Pioneering solar work wins £300,000 IET research prize

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    Research that can control hydrogen atoms to correct deficiencies in silicon could help half the cost of solar PV by 2019. Image credit: Saginaw Future Inc/Flickr/Creative Commons

Research that could make solar panels 20% more effective and cost 50% less within five years has been recognised by the Institution of Engineering and Technology (IET).

Professor Stuart Wenham from the University of New South Wales has uncovered a mechanism that can control hydrogen atoms to correct deficiencies in silicon. The process means that lower-quality silicon could outperform solar modules using higher quality, and more expensive, components.

Professor Wenham’s work was singled out from a number of high profile candidates from across the globe to receive the IET’s largest prize, the £300,000 AF Harbey Engineering Research Prize.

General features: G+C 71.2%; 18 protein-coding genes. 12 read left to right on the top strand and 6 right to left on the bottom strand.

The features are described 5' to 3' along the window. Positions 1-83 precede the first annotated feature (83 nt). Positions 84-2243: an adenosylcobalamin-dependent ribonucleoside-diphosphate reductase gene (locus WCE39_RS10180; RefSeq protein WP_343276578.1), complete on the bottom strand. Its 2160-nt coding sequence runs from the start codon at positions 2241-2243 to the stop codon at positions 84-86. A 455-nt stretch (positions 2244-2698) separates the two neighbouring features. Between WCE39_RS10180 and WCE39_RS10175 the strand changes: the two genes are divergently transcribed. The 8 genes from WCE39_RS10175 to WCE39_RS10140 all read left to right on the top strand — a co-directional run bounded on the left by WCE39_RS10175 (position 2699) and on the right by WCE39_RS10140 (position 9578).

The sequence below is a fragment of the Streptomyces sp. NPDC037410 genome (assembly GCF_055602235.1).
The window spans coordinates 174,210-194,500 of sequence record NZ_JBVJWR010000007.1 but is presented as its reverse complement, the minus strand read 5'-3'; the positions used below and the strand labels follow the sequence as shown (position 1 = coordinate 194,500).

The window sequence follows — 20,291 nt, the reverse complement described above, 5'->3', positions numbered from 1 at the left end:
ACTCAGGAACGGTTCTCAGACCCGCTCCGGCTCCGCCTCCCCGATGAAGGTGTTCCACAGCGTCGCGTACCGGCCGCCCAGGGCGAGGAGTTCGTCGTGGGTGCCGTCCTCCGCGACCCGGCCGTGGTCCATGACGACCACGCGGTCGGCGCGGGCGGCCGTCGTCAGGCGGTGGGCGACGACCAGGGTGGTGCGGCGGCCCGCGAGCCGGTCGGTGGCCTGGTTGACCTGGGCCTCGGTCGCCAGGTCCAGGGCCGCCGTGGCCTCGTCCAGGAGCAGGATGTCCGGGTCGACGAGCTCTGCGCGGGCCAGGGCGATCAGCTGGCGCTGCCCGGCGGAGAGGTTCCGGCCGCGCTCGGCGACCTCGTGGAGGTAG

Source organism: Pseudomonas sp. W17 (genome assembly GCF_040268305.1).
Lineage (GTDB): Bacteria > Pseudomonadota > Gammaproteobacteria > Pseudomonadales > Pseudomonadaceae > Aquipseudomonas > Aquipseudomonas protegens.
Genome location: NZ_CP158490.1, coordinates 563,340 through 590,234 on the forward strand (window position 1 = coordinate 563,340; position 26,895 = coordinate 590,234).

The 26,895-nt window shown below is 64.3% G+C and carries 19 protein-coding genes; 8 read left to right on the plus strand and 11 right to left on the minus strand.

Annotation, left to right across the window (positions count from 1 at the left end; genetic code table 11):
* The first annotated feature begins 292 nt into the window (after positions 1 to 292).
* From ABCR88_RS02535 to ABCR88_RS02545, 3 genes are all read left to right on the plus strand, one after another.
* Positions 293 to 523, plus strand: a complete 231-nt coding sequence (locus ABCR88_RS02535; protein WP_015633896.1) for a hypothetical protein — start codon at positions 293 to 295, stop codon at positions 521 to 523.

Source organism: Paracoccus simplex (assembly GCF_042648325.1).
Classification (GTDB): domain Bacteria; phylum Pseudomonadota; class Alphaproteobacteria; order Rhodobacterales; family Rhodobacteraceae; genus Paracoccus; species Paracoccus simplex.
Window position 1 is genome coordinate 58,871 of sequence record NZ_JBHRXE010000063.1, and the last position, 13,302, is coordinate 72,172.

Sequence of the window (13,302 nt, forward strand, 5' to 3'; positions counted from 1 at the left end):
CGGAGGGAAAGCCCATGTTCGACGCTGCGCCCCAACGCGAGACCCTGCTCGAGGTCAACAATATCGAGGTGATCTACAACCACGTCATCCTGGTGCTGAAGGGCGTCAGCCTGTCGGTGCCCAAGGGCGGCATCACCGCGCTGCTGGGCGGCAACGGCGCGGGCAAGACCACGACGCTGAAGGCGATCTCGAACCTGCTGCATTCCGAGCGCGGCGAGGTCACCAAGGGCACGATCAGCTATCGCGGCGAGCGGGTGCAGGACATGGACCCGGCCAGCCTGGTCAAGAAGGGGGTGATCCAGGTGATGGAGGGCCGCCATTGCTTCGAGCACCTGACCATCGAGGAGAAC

Commenting on the award, Professor Wenham said: “Our research team at UNSW, which has held the world record in silicon solar cell efficiency for many years, has discovered how to control the charge state of hydrogen atoms in silicon and we will be working with the world’s biggest manufacturers to commercialise this low-cost technology. This generous prize will go a long way to helping us take this research to the next stage.”

IET president, Barry Brooks, added: “Professor Wenham has played a pivotal role in the wide scale development of silicon solar cell technology. His pioneering research and internationally recognised leadership in the field will enable commercial exploitation of the technology for the benefit of the global community seeking renewable energy solutions at affordable prices. He is a truly deserving recipient of the IET A F Harvey Engineering Prize and an inspiration to all engineers.”

Professor Wenham believes that his research could be commercialised within the next five years.

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